Microbial and parasitic contamination on circulating Pakistani Currency



Microbial and parasitic contamination on circulating Pakistani Currency

Afshan Butt*, Saira Malik

Adv. life sci., vol. 2, no. 4, pp. 150-157, August 2015
*- Corresponding Author: Afshan Butt (Email: ashbutt82@gmail.com)
Authors' Affiliation

[Date Received: 08/07/2015; Date Revised: 02/08/2015; Date Published Online: 25/08/2015]

Abstractaa download_button



Background: Fomites are nonliving objects that are capable of imbibing, harboring and spreading infectious microorganisms. Currency notes and coins, as exchangeable fomite, are constantly subjected to contamination. The objective of this study was to determine microbial and parasitic contamination of Pakistani currency thus highlighting the potential of money for spreading pathogens in the Pakistani community.

Methods: In the present study, a total of 81 Pakistani currency notes and coins in circulation were randomly collected from different shopkeepers, vendors, canteen owners and restaurant cashiers in Lahore and analyzed for parasitological, fungal, aerobic and anaerobic microbial analyses by using various microbiological techniques.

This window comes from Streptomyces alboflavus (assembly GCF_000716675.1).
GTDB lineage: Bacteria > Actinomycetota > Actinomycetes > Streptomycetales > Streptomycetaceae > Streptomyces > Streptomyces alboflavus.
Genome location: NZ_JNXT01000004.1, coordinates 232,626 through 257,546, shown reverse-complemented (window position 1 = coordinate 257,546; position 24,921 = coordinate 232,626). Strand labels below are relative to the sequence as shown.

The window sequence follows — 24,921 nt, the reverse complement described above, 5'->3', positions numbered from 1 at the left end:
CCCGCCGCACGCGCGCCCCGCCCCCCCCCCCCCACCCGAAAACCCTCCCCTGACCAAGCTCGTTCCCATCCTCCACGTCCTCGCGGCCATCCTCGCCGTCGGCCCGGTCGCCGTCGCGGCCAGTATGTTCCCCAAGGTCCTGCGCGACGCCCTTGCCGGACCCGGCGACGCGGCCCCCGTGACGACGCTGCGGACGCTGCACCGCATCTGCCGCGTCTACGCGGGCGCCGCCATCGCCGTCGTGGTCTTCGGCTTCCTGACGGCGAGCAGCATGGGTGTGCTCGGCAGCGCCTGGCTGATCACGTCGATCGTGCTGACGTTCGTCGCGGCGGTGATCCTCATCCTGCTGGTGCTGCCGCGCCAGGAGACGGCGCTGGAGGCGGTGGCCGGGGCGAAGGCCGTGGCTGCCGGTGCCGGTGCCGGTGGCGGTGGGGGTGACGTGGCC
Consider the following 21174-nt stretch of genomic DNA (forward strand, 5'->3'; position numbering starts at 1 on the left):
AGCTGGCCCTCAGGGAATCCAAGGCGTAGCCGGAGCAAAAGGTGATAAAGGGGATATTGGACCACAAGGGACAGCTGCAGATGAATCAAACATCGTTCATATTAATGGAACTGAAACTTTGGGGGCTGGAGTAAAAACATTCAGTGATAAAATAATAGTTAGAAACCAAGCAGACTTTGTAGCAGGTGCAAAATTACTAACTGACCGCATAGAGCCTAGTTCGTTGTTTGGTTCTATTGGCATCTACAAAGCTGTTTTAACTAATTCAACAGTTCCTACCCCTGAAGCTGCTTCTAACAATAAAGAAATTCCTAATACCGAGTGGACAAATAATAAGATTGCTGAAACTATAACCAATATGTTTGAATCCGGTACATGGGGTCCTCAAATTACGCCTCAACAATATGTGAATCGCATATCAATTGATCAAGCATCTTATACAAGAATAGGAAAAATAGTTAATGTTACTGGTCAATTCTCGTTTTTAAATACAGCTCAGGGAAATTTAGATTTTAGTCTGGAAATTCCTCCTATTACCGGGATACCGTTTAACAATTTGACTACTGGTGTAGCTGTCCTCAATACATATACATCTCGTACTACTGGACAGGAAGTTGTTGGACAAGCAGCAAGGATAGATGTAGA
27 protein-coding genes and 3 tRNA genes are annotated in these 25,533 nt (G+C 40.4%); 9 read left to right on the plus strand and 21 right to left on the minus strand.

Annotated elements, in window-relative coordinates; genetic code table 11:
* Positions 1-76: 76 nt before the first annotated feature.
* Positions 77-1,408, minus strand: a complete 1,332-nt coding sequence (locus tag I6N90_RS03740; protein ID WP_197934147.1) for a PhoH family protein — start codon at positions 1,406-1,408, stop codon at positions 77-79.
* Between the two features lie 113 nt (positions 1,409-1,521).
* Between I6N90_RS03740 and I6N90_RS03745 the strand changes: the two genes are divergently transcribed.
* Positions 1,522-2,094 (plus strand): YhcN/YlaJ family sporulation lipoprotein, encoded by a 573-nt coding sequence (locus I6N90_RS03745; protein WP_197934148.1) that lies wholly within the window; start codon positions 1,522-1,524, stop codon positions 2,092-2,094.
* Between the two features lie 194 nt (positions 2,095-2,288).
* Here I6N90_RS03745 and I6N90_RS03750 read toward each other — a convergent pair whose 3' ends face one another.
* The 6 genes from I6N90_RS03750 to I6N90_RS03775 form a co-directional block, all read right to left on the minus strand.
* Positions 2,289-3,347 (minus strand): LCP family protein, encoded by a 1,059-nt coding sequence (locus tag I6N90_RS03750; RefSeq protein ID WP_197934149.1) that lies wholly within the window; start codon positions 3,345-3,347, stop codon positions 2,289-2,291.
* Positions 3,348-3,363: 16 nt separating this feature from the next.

Results: The study revealed 92.5% of Pakistani currency to be contaminated with pathological microorganisms. Potential pathogens such as Staphylococcus spp. (48.05%), Streptococuss spp. (3.89%), Micrococcus spp. (5.19%), Bacillus subtilis (11.68%), Corynebacterium spp. (7.79%), Cronobacter sakazakii (2.59%), Burkholderia cepacia (1.29%), Klebsiella pneumoniae (2.59%), Serretia rubideae (1.29%), Bacteriodes spp. (34.46%) and Yeast and Mold (3.89) % respectively were isolated. The parasitological analysis of the currency evinces 13.58% of the samples with parasitic ova and cysts. Predominant ova and cysts of Entamoeba histolytica & Giardia lamblia were identified.